Understanding How Android Works – Security


Continuing the series on how Android works next we’ll look at securing your phone or tablet and specifically at the ways users have to prevent unauthorised persons opening their devices. Business users like me have their entire contact list, calendar and email on their phones, so simply losing an unlocked device would mean a lot of work rapidly changing passwords.

I figure at least if the phone is locked it slows the thief down and in the event of them factory resetting the phone at least all my account information is safe as this gets deleted (only on the device).

Since the early days of Android, the operating system has had a  method to secure your device – the first, and very popular method is to use a Pattern Code. To set this up, just go to Settings – Security – Set Unlock Pattern. You repeat this twice to ensure you have it correct and from then on, whenever you power on (or wake up) your phone, you just trace the pattern out to unlock it. Note that there is an option to use a ‘visible pattern’ or not – this simply means that as you ‘draw’ the pattern it is displayed – or not. The second option obviously gives a little more security if someone is watching over your shoulder!

One thing that I and others have noticed though is this – after drawing the pattern with sweaty fingertips (happens to us all, we’re messy creatures aren’t we?) the pattern on the screen can be clearly seen if you tilt the device to the side slightly when turned off…

For better security then, you need to move up to a better system like a PIN or password. This is available in later Android versions and you simply set a PIN (numeric only) or password (alphanumeric). Ensure that you don’t forget it of course as the only (easy way – there are ‘hacks’ but this requires some technical abilities to achieve) to reset this and get access to the phone is to do a factory reset which means you lose all your apps and settings.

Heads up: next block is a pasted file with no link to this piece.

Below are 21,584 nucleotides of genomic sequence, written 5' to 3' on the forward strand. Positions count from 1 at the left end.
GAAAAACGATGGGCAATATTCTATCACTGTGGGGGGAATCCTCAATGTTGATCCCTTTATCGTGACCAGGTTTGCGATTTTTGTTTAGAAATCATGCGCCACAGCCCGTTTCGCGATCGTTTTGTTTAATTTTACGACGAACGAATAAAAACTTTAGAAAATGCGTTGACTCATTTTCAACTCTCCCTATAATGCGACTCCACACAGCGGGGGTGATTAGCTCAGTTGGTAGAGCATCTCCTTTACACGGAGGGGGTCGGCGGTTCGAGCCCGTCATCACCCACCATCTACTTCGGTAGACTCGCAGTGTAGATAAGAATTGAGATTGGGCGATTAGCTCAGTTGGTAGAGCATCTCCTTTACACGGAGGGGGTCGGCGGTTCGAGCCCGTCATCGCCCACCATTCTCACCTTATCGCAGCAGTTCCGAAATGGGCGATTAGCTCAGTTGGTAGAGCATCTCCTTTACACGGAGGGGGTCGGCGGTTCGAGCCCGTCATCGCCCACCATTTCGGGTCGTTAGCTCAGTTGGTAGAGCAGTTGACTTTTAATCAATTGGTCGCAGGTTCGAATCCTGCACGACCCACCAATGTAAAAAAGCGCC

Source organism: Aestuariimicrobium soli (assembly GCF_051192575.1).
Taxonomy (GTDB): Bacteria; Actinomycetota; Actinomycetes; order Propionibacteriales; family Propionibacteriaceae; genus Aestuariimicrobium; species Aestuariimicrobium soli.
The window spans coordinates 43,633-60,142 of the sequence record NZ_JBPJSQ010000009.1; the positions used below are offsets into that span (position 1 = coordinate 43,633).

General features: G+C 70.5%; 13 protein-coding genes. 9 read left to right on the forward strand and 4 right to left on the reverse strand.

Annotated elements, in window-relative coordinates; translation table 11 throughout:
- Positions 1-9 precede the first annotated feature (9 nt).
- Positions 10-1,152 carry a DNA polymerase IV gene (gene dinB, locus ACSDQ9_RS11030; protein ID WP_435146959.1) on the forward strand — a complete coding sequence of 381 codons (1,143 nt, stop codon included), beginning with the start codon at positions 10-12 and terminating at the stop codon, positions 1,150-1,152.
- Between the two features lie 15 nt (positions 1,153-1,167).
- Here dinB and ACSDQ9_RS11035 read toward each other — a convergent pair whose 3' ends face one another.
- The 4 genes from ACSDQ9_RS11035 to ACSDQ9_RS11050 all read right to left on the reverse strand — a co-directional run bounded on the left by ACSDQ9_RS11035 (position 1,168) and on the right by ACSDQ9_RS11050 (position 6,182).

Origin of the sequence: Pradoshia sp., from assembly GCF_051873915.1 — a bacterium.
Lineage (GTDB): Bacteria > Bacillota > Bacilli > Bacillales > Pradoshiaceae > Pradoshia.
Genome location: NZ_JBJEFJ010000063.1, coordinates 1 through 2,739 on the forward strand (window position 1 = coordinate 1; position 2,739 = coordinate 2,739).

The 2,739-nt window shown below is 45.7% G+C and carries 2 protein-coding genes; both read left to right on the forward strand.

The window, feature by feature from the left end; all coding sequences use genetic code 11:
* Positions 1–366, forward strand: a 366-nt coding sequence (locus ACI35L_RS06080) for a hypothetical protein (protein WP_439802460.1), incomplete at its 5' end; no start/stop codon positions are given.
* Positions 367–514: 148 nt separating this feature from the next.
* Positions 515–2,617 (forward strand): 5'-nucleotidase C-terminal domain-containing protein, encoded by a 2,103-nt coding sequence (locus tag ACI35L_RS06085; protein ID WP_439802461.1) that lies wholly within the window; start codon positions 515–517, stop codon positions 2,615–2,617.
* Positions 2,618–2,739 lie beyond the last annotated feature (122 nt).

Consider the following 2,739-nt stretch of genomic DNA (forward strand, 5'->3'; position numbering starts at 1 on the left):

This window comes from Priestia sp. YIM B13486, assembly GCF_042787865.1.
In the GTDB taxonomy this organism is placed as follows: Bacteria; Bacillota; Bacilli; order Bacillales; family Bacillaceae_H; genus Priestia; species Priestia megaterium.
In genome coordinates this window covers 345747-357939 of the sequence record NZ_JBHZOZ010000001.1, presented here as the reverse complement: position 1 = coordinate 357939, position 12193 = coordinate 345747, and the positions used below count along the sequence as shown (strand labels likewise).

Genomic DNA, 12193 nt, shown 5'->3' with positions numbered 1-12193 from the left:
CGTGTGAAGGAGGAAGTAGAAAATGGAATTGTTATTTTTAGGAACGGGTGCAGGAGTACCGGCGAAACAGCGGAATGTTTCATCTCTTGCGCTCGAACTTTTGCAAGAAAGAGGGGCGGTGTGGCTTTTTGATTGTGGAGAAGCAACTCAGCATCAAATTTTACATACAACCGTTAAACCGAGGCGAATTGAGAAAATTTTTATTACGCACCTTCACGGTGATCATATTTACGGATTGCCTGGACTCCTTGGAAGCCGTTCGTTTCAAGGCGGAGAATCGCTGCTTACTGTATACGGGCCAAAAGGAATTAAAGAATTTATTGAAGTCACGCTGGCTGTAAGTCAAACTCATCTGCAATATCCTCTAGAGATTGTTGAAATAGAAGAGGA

Finally, a quicker method of unlocking your phone or tablet IF you have a front-facing camera – is to use ‘Face Lock’. This was first introduced in Android version 4.0 (or Ice Cream Sandwich) and you simply look at the camera a couple of times when setting it up and then to unlock your device you just turn it on and look at it.


In Jelly Bean they made it more secure by adding something called ‘Liveness Check’ which requires an eye blink to confirm that the camera is actually seeing a live person not a photo of you! I wouldn’t suggest that you pull a funny face like this chap though…

If you want my opinion, I reckon the simplest and most secure method is the password one as I’ve tried Face Lock and unless I am in a well lit room and hold my head very still, it reverts to the password screen after it tries unsuccessfully to match my face.

In a later post I’ll go over anti-theft measures you can use and review anti-malware software.



Andy on Facebook
About the Author : Andy describes himself as "an older geek" and has been assisting seniors with understanding technology for many years. He is involved with his local seniors computer club and believes that seniors appreciate assistance from those of a similar age group.

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Thanks, Andy
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